04/09/2014 Daily Politics


Similar Content

Browse content similar to 04/09/2014. Check below for episodes and series from the same categories and more!



Afternoon, folks. Welcome to the Daily Politics.


As the life of a British hostage hangs in the balance somewhere


in the so-called Islamic State, David Cameron and Barack Obama say


yet again they won't be cowed by the barbarism of the terrorisists.


yet again they won't be cowed by the barbarism of the terrorists.


Nato leaders are in Wales for a crucial summit.


But Islamic State is now top of the agenda.


Will the UK commit to joining the US in air strikes against terrorist


Some crimes are on the verge of being decriminalised


because some police forces have all but given up investigating them.


We'll be joined by a former presenter of Crimewatch.


Ed Miliband makes a heartfelt plea for Scotland to remain part


But as support for the Union shrinks, are Scots in a mood to


And, we reveal the secret of success in public life - the dark art of not


With us for the duration, broadcaster and writer Nick Ross.


David Cameron has said he will not rule anything out in relation to


military action against the so-called Islamic State.


It's what leaders usually say in current circumstances.


Two US journalists have already been beheaded by jihadists now in control


Now they're threatening to murder a British national they hold hostage.


At the request of the family the BBC is still not naming him,


though the name has appeared in other media outlets.


Last week, President Obama admitted the US still did not have


a strategy for how to deal with Islamic State - though America has


mounted over 120 air strikes which have played their part in removing


This morning, the Prime Minister did the media rounds to tell us


I think the most important thing to consider is that we must not see


this as something where you have a Western intervention, over the heads


of neighbouring states, leaving others to pick up the pieces. What


is required, and we have this, is a strategy to help those on the


ground, and have an Iraqi government that can make a real difference.


Kurdish forces that can make a difference, and then we ask what


more we can do to help them. It needs to be that way around,


properly thought through and patiently delivered, rather than


sometimes, as in the past, these considerations have not been made.


That was the Prime Minister at the NATO summit in Wales earlier this


morning. He met with President Obama just before we came on and they will


get into a plena recession later and over lunch. -- plena repossession.


Joining me now is the former Defence Secretary Liam Fox.


In your view, what would military action look like for the British in


Iraq and Syria? We know that the allies in the region, the Iraqis and


the Kurds, like a sufficient degree of air power. They are unable to get


strategic targets in Iraq or Syria, from which ISIS draw their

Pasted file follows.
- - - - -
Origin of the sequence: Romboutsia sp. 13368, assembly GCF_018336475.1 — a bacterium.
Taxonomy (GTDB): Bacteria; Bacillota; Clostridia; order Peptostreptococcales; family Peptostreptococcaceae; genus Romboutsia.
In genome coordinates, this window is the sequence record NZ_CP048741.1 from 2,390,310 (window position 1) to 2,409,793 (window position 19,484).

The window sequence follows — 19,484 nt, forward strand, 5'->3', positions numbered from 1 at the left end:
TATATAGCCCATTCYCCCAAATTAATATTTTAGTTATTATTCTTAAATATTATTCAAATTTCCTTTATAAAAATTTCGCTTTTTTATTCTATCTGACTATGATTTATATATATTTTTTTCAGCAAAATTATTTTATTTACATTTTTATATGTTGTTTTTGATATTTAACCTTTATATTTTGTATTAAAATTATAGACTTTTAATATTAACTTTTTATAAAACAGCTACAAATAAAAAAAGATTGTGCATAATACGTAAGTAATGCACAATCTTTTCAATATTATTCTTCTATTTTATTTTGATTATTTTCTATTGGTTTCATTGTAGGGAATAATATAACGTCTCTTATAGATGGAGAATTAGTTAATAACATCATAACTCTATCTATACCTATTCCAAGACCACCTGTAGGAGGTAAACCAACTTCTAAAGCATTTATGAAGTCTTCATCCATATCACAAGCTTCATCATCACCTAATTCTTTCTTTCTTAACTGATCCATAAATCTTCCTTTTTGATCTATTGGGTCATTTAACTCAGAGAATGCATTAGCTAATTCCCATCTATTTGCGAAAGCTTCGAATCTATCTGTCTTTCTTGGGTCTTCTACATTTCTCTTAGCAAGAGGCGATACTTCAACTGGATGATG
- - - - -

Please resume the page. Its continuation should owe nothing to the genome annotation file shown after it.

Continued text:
strength. That needs to happen. Secondly, were there to be a ground


counteroffensive, they may require air support which they cannot


deliver themselves. Other allies in the region may deliver them but it


would require help from the West. So we should join America in its air


strike campaign? Yes. Not just in Iraq but in Syria? To answer that


question, you first need to answer the question, what is the real


threat? Where does it come from? How can we properly counter it? The main


bases are in Syria. Some of them, yes, which is where they have


command and control. We need to deal with those and the lines of supply.


If you are asking for a legal basis on which to do it, we have the fact


those command and control centres are directing a lot of what is


barbaric treatment of the Syrian population. So you would not just


join with the Americans in the air strikes in Iraq? You would extend


the air strikes into Syria? If required. The border really exists


only in the minds of western cartographers. The border does not


really exist in practice. If that is where the threat is coming from, and


we believe it is of the magnitude we say it is, we need to deal with it.


And in your way of doing things, with this bombing of bases in Syria


take place, first consulting President Assad in the massacres or


without his permission -- in Damascus. We need to do what we need


to do. We would go ahead without his permission? Yes, the Prime Minister


is right that we need to get as wide a coalition in the region as


possible but we have to understand that they may lack the military


capability to do what is required to deal with the threat, as I have said


before, it is threefold. It is a humanitarian threat immediately to


the population. It is the wider destabilisation of the region which


could lead into a religious war. And it is the centre of export for


jihad. We must understand the necessity for action. Despite


Syria's military assets being seriously decomposed, the one thing


they do have is one of the most sophisticated anti-aircraft defence


systems in the world. The Russians have provided it for them. What


happens if he unleashes that on the jets because he has the capability


to knock them down? What do we do? It is a military question but you